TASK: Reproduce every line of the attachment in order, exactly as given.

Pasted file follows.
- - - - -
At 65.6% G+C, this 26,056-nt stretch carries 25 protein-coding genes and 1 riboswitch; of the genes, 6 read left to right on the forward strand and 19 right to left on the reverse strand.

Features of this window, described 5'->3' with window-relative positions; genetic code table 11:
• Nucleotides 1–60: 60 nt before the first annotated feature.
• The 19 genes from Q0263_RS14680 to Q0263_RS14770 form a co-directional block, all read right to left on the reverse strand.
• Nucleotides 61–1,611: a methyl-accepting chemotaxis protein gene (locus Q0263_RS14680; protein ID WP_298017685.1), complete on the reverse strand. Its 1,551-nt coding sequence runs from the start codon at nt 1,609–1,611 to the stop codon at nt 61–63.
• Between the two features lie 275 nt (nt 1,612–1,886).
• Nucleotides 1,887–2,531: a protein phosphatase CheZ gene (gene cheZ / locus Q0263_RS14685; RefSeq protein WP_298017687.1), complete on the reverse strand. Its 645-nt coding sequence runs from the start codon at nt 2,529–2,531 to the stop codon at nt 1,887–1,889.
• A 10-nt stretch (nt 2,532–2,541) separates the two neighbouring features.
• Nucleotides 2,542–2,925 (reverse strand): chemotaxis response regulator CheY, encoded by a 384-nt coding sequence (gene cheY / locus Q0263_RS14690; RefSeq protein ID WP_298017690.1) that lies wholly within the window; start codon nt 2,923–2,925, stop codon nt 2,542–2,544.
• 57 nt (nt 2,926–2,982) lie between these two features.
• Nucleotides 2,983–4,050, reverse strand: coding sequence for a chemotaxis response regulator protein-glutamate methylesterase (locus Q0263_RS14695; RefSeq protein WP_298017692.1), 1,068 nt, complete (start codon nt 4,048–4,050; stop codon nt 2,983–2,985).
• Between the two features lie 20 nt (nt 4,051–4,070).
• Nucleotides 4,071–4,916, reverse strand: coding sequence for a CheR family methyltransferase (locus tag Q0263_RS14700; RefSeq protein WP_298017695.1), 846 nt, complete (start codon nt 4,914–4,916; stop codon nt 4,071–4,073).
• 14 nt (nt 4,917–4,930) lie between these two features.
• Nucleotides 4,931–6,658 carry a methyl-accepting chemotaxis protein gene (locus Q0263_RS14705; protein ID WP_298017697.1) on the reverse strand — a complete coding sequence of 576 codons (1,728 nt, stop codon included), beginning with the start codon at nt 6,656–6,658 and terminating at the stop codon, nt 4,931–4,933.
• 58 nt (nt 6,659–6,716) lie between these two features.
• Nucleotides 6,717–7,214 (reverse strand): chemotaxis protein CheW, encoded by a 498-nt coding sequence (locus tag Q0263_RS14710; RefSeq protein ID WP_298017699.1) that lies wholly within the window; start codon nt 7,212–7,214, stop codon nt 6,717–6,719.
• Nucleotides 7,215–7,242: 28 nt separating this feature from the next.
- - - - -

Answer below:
At 65.6% G+C, this 26,056-nt stretch carries 25 protein-coding genes and 1 riboswitch; of the genes, 6 read left to right on the forward strand and 19 right to left on the reverse strand.

Features of this window, described 5'->3' with window-relative positions; genetic code table 11:
• Nucleotides 1–60: 60 nt before the first annotated feature.
• The 19 genes from Q0263_RS14680 to Q0263_RS14770 form a co-directional block, all read right to left on the reverse strand.
• Nucleotides 61–1,611: a methyl-accepting chemotaxis protein gene (locus Q0263_RS14680; protein ID WP_298017685.1), complete on the reverse strand. Its 1,551-nt coding sequence runs from the start codon at nt 1,609–1,611 to the stop codon at nt 61–63.
• Between the two features lie 275 nt (nt 1,612–1,886).
• Nucleotides 1,887–2,531: a protein phosphatase CheZ gene (gene cheZ / locus Q0263_RS14685; RefSeq protein WP_298017687.1), complete on the reverse strand. Its 645-nt coding sequence runs from the start codon at nt 2,529–2,531 to the stop codon at nt 1,887–1,889.
• A 10-nt stretch (nt 2,532–2,541) separates the two neighbouring features.
• Nucleotides 2,542–2,925 (reverse strand): chemotaxis response regulator CheY, encoded by a 384-nt coding sequence (gene cheY / locus Q0263_RS14690; RefSeq protein ID WP_298017690.1) that lies wholly within the window; start codon nt 2,923–2,925, stop codon nt 2,542–2,544.
• 57 nt (nt 2,926–2,982) lie between these two features.
• Nucleotides 2,983–4,050, reverse strand: coding sequence for a chemotaxis response regulator protein-glutamate methylesterase (locus Q0263_RS14695; RefSeq protein WP_298017692.1), 1,068 nt, complete (start codon nt 4,048–4,050; stop codon nt 2,983–2,985).
• Between the two features lie 20 nt (nt 4,051–4,070).
• Nucleotides 4,071–4,916, reverse strand: coding sequence for a CheR family methyltransferase (locus tag Q0263_RS14700; RefSeq protein WP_298017695.1), 846 nt, complete (start codon nt 4,914–4,916; stop codon nt 4,071–4,073).
• 14 nt (nt 4,917–4,930) lie between these two features.
• Nucleotides 4,931–6,658 carry a methyl-accepting chemotaxis protein gene (locus Q0263_RS14705; protein ID WP_298017697.1) on the reverse strand — a complete coding sequence of 576 codons (1,728 nt, stop codon included), beginning with the start codon at nt 6,656–6,658 and terminating at the stop codon, nt 4,931–4,933.
• 58 nt (nt 6,659–6,716) lie between these two features.
• Nucleotides 6,717–7,214 (reverse strand): chemotaxis protein CheW, encoded by a 498-nt coding sequence (locus tag Q0263_RS14710; RefSeq protein ID WP_298017699.1) that lies wholly within the window; start codon nt 7,212–7,214, stop codon nt 6,717–6,719.
• Nucleotides 7,215–7,242: 28 nt separating this feature from the next.